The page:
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Israeli Nukes, US Foreign Aid and the Symington Amendment.


The following document case file reveals the slow decline of  the policy of "strategic ambiguity" whereby US and Israeli officials deny the existence of the Israeli nuclear weapons arsenal in order to continue unfettered US military aid.
Document/File Date Contents
1960 (PDF) CIA Special National Intelligence Estimate released on June 5, 2009.  Israel's nukes and role in foreign policy "assertiveness."

"Possession of a nuclear weapon capability, or even the prospect of achieving it, would clearly give Israel a greater sense of security, self-confidence, and assertiveness...Israel would be less inclined than ever to make concessions..."
1963 President John F. Kennedy insists on US inspections of Israel's Dimona nuclear reactor in a secret letter to Prime Minister Levi Eskol.
1970 Treaty on the Non proliferation of Nuclear Weapons enters into force.
1976 The US passes the Symington Amendment of  1976. Symington Amendment prohibits most U.S. foreign aid to any country found trafficking in nuclear enrichment equipment or technology outside international safeguards. Israel never signed the Nuclear Non-Proliferation Treaty (NPT) or subjected its nuclear weapons facilities to IAEA inspections.

The linked Committee on International Relations report on the Arms Export Control Act of 1976 references (PDF page 92, document page 52) hearings chaired by Symington in 1975 and 1976:

"The concepts of a multilateral approach to reprocessing and enrichment and of full safeguards was widely supported in hearings held last year and this year by the Subcommittee on Arms Control, International Organizations and Security Agreements, chaired by Senator Symington. The Committee believes that the goals of this section are consistent with the policy objectives of the executive branch. If properly implemented this section would reinforce Executive Branch efforts to impress upon other governments the United States' desire to control the dangerous spread of nuclear enrichment and reprocessing material. The Committee believes that the consequences of proliferation are so serious that the United States should be willing to impose penalties upon nations proceeding on a possible course to nuclear weapons without taking the reassuring steps this section is designed to promote.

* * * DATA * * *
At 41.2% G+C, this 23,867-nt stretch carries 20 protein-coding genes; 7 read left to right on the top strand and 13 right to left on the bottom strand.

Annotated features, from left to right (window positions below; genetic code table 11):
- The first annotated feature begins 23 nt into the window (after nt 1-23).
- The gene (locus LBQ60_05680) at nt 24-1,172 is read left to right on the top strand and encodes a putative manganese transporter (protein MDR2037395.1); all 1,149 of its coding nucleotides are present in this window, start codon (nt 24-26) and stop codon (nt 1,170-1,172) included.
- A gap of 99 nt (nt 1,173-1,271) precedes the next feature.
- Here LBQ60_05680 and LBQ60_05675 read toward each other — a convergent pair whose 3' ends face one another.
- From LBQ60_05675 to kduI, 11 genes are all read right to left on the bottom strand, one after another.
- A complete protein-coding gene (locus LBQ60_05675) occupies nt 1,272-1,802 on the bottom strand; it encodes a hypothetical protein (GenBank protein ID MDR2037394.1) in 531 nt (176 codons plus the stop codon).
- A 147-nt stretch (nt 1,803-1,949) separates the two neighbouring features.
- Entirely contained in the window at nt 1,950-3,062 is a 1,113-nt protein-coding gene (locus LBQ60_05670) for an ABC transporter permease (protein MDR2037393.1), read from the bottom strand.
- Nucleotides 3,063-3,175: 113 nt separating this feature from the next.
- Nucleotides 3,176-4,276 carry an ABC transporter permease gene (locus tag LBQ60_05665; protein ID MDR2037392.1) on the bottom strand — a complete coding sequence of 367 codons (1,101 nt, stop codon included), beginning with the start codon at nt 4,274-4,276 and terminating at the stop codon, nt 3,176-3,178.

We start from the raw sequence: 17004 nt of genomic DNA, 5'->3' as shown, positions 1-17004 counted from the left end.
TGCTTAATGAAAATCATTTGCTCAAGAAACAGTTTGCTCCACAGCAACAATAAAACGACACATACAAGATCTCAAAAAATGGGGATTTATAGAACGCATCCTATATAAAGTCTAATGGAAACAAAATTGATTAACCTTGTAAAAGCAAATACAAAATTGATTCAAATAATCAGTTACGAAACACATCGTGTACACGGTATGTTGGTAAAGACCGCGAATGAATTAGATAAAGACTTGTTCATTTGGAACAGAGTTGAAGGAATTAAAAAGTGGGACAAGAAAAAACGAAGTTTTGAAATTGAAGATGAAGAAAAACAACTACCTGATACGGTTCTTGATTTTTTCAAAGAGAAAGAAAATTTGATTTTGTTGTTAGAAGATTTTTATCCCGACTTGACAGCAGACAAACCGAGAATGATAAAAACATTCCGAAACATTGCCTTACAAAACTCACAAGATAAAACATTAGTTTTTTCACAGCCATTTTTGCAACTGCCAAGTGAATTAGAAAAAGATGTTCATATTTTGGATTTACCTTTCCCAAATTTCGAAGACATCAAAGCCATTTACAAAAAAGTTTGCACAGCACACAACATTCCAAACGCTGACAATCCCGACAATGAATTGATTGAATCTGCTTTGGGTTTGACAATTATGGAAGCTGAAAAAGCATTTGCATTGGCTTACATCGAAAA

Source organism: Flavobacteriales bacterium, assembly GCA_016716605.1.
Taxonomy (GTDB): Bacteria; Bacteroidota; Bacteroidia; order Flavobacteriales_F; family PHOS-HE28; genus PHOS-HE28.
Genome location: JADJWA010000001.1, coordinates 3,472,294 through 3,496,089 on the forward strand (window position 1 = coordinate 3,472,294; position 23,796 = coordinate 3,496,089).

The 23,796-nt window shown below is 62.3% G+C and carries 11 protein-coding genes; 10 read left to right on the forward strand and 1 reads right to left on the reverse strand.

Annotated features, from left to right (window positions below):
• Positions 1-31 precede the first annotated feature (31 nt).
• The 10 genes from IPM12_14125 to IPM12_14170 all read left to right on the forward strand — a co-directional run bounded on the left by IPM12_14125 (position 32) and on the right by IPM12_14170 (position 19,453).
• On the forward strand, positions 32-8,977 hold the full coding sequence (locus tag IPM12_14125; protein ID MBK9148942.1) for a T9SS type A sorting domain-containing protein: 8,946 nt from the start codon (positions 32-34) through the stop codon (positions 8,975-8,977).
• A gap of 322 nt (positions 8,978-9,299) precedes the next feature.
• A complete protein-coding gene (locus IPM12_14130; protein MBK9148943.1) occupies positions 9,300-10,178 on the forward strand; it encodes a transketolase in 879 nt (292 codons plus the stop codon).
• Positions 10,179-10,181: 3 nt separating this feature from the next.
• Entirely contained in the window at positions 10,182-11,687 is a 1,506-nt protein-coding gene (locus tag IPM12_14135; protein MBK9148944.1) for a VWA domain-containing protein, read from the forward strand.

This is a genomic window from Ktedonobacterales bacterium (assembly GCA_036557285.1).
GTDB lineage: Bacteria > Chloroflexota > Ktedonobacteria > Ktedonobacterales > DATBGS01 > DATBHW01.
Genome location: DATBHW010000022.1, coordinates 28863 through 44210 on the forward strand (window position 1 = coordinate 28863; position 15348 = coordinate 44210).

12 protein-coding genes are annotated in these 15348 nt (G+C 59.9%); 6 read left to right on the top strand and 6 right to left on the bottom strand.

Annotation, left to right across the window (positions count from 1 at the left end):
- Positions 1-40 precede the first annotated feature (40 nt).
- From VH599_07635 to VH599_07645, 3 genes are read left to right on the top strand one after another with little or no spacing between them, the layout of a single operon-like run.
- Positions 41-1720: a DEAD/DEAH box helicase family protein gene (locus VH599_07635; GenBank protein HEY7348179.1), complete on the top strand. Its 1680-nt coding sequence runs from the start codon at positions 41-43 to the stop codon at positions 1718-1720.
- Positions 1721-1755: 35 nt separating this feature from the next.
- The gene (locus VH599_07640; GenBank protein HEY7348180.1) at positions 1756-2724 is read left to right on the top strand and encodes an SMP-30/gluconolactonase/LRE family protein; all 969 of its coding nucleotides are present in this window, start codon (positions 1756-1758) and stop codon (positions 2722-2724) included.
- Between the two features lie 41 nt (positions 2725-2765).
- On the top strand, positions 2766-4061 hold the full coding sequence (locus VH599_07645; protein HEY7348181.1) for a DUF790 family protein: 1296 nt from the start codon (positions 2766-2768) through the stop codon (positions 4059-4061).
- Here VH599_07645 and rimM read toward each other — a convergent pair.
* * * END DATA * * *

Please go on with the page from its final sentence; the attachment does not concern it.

As Senator Symington, the sponsor of this amendment, noted, "In effect, this amendment says to other nations, if you wish to take the dangerous and costly steps necessary to achieve a nuclear weapons option, you cannot expect the United States to help underwrite that effort indirectly or directly."
1977 Glenn Amendment of 1977 calls for an end to aid to countries that import reprocessing technology.
1978 The General Accounting Office investigates Israeli diversion of weapons grade uranium from the United States and produces the report "Nuclear Diversion in the U.S.? 13 Years of Contradiction and Confusion."  It remains classified until May 6, 2010.
1986 The Sunday Times publishes "The secrets of Israel's nuclear arsenal/ Atomic technician Mordechai Vanunu reveals secret weapons production."
1987 The Department of Defense charters a study to determine which countries might have technology to contribute to its "Strategic Defense Initiative" or "Star Wars" missile defense program. Although the report documents Israel's extensive nuclear weapons program, US aid continues to flow and no waivers are issued by the President.
2008 Former president Jimmy Carter names Israel as a nuclear weapons power.
2008 The US Army names Israel as a nuclear weapons power.
2009 AIPAC and ZOA lobby for $2.775 billion in US military aid for Israel
2017 CIA releases new portions of the 1974 SNIE
2018 Comparison of 2008 SNIE release with 2017 release


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